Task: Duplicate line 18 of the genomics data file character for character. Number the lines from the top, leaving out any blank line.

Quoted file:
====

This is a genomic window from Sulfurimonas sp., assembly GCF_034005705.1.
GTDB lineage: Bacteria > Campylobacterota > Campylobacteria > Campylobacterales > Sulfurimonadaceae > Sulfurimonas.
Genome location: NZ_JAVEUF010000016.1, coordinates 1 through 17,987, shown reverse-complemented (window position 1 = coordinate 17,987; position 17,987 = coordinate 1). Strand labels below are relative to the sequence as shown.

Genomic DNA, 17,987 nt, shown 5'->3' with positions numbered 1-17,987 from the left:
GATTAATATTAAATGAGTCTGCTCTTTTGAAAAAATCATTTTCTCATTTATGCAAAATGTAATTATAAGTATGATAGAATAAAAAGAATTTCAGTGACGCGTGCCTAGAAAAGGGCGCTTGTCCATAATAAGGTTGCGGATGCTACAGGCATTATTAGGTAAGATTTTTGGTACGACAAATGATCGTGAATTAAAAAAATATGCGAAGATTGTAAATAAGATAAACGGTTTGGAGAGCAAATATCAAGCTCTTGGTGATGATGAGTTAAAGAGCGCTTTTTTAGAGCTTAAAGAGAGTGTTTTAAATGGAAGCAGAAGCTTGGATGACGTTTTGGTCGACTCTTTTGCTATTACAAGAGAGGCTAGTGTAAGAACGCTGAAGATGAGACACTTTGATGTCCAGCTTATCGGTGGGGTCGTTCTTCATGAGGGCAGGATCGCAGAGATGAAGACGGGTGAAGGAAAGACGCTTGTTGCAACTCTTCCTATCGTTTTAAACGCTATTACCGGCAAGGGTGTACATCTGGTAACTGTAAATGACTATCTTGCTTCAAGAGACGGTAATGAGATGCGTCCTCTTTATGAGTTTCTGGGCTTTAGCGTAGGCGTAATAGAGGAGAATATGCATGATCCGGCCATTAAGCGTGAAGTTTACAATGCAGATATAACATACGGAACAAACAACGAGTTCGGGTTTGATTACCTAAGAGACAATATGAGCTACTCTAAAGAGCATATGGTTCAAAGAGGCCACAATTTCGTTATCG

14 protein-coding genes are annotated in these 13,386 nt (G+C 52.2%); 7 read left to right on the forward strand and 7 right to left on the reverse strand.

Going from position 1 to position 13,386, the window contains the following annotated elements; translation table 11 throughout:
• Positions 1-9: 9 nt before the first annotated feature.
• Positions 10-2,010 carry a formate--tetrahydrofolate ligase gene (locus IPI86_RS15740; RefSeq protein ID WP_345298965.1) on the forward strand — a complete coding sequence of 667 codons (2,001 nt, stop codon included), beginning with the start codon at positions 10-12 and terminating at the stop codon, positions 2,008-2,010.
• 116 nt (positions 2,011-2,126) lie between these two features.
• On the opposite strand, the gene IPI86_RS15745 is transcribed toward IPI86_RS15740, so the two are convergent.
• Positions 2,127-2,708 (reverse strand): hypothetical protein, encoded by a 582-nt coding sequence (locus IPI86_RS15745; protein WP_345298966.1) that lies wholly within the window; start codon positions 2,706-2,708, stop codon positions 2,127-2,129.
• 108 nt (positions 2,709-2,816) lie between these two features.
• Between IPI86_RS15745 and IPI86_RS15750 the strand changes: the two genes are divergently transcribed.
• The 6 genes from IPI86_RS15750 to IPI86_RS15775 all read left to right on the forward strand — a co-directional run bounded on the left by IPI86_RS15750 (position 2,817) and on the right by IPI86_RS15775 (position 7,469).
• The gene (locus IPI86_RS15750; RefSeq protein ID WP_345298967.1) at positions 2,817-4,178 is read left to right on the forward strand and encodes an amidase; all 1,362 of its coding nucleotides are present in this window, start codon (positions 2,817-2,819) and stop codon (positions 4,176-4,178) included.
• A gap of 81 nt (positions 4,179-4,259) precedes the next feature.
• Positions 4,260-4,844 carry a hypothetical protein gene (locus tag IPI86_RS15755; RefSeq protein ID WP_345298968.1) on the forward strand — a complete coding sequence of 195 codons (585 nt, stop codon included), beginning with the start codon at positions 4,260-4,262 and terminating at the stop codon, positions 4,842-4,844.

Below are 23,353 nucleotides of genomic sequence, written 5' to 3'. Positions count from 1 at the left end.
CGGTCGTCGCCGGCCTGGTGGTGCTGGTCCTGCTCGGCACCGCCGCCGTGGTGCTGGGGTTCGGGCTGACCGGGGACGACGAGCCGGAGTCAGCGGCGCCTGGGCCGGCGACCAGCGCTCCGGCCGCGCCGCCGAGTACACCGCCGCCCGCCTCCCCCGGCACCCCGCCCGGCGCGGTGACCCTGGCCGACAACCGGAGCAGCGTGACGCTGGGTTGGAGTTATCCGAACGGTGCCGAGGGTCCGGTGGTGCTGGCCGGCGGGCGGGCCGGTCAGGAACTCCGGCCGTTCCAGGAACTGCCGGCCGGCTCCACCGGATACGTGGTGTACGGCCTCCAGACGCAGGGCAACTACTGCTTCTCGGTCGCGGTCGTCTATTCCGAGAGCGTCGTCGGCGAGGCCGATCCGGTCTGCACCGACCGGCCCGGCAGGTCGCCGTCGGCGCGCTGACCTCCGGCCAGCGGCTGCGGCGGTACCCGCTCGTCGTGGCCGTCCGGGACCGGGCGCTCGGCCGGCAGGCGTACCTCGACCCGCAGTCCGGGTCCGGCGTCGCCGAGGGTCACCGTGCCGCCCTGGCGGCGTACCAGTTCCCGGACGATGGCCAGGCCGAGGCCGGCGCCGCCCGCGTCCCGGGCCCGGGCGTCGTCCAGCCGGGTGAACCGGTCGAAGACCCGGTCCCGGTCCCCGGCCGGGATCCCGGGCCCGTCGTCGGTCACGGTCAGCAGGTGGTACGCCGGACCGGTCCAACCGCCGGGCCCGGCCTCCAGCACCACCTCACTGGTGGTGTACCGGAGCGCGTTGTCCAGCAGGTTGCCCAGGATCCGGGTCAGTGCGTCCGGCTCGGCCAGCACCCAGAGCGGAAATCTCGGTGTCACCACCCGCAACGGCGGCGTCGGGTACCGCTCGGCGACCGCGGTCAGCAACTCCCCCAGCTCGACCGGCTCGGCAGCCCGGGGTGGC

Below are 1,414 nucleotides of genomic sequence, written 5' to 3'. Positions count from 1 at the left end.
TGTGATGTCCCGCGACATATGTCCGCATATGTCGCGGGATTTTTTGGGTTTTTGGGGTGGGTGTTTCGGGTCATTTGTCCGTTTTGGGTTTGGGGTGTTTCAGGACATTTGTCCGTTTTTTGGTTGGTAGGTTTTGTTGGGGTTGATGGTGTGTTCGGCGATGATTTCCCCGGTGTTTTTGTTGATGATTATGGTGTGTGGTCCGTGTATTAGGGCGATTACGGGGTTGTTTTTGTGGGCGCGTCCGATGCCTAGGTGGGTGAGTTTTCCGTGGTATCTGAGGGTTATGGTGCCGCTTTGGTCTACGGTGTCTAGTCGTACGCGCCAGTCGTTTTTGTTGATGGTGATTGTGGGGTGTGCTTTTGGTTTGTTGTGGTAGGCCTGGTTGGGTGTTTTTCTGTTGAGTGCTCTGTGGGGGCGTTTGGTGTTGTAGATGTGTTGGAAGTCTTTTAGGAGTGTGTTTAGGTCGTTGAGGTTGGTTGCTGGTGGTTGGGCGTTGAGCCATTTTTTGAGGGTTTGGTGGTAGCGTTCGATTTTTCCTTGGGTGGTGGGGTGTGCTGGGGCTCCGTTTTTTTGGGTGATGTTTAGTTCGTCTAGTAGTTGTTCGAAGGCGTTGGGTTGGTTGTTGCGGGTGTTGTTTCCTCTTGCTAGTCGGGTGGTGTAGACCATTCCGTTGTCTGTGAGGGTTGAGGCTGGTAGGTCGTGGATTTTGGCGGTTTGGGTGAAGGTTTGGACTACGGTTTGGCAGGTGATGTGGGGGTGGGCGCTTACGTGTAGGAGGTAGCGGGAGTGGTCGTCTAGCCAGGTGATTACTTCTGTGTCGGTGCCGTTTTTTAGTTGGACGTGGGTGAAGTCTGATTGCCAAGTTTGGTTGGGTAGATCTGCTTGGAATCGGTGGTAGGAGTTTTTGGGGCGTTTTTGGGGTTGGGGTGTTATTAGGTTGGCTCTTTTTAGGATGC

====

• Positions 4,260-4,844 carry a hypothetical protein gene (locus tag IPI86_RS15755; RefSeq protein ID WP_345298968.1) on the forward strand — a complete coding sequence of 195 codons (585 nt, stop codon included), beginning with the start codon at positions 4,260-4,262 and terminating at the stop codon, positions 4,842-4,844.